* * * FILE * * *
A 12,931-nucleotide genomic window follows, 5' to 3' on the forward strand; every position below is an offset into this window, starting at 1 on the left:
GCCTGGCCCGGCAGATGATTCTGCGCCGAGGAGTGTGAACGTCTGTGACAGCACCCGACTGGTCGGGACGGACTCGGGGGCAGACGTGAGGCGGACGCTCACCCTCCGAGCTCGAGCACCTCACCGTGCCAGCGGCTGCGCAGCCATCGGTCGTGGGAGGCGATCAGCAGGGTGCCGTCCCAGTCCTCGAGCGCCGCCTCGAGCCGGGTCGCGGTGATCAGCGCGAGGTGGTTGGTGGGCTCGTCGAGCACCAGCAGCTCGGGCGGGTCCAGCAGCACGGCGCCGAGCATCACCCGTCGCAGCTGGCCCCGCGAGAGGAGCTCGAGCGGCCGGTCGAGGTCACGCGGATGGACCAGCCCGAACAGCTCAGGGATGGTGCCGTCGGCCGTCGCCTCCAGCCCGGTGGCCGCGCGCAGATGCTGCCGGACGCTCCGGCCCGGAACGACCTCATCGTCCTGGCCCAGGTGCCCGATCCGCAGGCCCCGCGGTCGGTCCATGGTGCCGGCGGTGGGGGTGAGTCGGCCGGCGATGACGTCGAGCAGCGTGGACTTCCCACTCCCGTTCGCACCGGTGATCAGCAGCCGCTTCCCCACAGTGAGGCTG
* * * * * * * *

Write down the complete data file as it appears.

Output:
A 12,931-nucleotide genomic window follows, 5' to 3' on the forward strand; every position below is an offset into this window, starting at 1 on the left:
GCCTGGCCCGGCAGATGATTCTGCGCCGAGGAGTGTGAACGTCTGTGACAGCACCCGACTGGTCGGGACGGACTCGGGGGCAGACGTGAGGCGGACGCTCACCCTCCGAGCTCGAGCACCTCACCGTGCCAGCGGCTGCGCAGCCATCGGTCGTGGGAGGCGATCAGCAGGGTGCCGTCCCAGTCCTCGAGCGCCGCCTCGAGCCGGGTCGCGGTGATCAGCGCGAGGTGGTTGGTGGGCTCGTCGAGCACCAGCAGCTCGGGCGGGTCCAGCAGCACGGCGCCGAGCATCACCCGTCGCAGCTGGCCCCGCGAGAGGAGCTCGAGCGGCCGGTCGAGGTCACGCGGATGGACCAGCCCGAACAGCTCAGGGATGGTGCCGTCGGCCGTCGCCTCCAGCCCGGTGGCCGCGCGCAGATGCTGCCGGACGCTCCGGCCCGGAACGACCTCATCGTCCTGGCCCAGGTGCCCGATCCGCAGGCCCCGCGGTCGGTCCATGGTGCCGGCGGTGGGGGTGAGTCGGCCGGCGATGACGTCGAGCAGCGTGGACTTCCCACTCCCGTTCGCACCGGTGATCAGCAGCCGCTTCCCCACAGTGAGGCTG